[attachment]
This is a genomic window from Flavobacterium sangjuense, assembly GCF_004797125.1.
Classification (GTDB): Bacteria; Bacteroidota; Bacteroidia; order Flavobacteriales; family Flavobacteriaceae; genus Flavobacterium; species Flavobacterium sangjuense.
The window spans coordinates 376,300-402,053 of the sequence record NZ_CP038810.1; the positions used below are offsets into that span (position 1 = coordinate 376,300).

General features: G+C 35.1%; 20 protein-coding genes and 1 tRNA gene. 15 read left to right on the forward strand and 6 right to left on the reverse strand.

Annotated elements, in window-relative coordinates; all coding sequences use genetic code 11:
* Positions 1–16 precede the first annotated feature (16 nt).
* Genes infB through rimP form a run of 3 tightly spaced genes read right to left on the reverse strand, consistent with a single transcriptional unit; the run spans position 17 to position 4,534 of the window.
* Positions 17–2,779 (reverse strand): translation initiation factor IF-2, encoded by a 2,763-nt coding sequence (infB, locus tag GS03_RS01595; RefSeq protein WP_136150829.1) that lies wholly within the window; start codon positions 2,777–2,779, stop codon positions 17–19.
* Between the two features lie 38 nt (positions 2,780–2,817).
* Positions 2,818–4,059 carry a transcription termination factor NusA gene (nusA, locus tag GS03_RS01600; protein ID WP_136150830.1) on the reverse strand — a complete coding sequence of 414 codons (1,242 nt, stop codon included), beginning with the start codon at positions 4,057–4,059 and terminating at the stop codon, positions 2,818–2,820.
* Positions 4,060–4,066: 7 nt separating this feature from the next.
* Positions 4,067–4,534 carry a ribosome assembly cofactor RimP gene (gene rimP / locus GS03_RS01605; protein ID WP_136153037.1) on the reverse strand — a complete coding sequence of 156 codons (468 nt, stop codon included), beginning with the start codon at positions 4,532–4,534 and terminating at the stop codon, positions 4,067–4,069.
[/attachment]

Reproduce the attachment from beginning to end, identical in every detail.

This is a genomic window from Flavobacterium sangjuense, assembly GCF_004797125.1.
Classification (GTDB): Bacteria; Bacteroidota; Bacteroidia; order Flavobacteriales; family Flavobacteriaceae; genus Flavobacterium; species Flavobacterium sangjuense.
The window spans coordinates 376,300-402,053 of the sequence record NZ_CP038810.1; the positions used below are offsets into that span (position 1 = coordinate 376,300).

General features: G+C 35.1%; 20 protein-coding genes and 1 tRNA gene. 15 read left to right on the forward strand and 6 right to left on the reverse strand.

Annotated elements, in window-relative coordinates; all coding sequences use genetic code 11:
* Positions 1–16 precede the first annotated feature (16 nt).
* Genes infB through rimP form a run of 3 tightly spaced genes read right to left on the reverse strand, consistent with a single transcriptional unit; the run spans position 17 to position 4,534 of the window.
* Positions 17–2,779 (reverse strand): translation initiation factor IF-2, encoded by a 2,763-nt coding sequence (infB, locus tag GS03_RS01595; RefSeq protein WP_136150829.1) that lies wholly within the window; start codon positions 2,777–2,779, stop codon positions 17–19.
* Between the two features lie 38 nt (positions 2,780–2,817).
* Positions 2,818–4,059 carry a transcription termination factor NusA gene (nusA, locus tag GS03_RS01600; protein ID WP_136150830.1) on the reverse strand — a complete coding sequence of 414 codons (1,242 nt, stop codon included), beginning with the start codon at positions 4,057–4,059 and terminating at the stop codon, positions 2,818–2,820.
* Positions 4,060–4,066: 7 nt separating this feature from the next.
* Positions 4,067–4,534 carry a ribosome assembly cofactor RimP gene (gene rimP / locus GS03_RS01605; protein ID WP_136153037.1) on the reverse strand — a complete coding sequence of 156 codons (468 nt, stop codon included), beginning with the start codon at positions 4,532–4,534 and terminating at the stop codon, positions 4,067–4,069.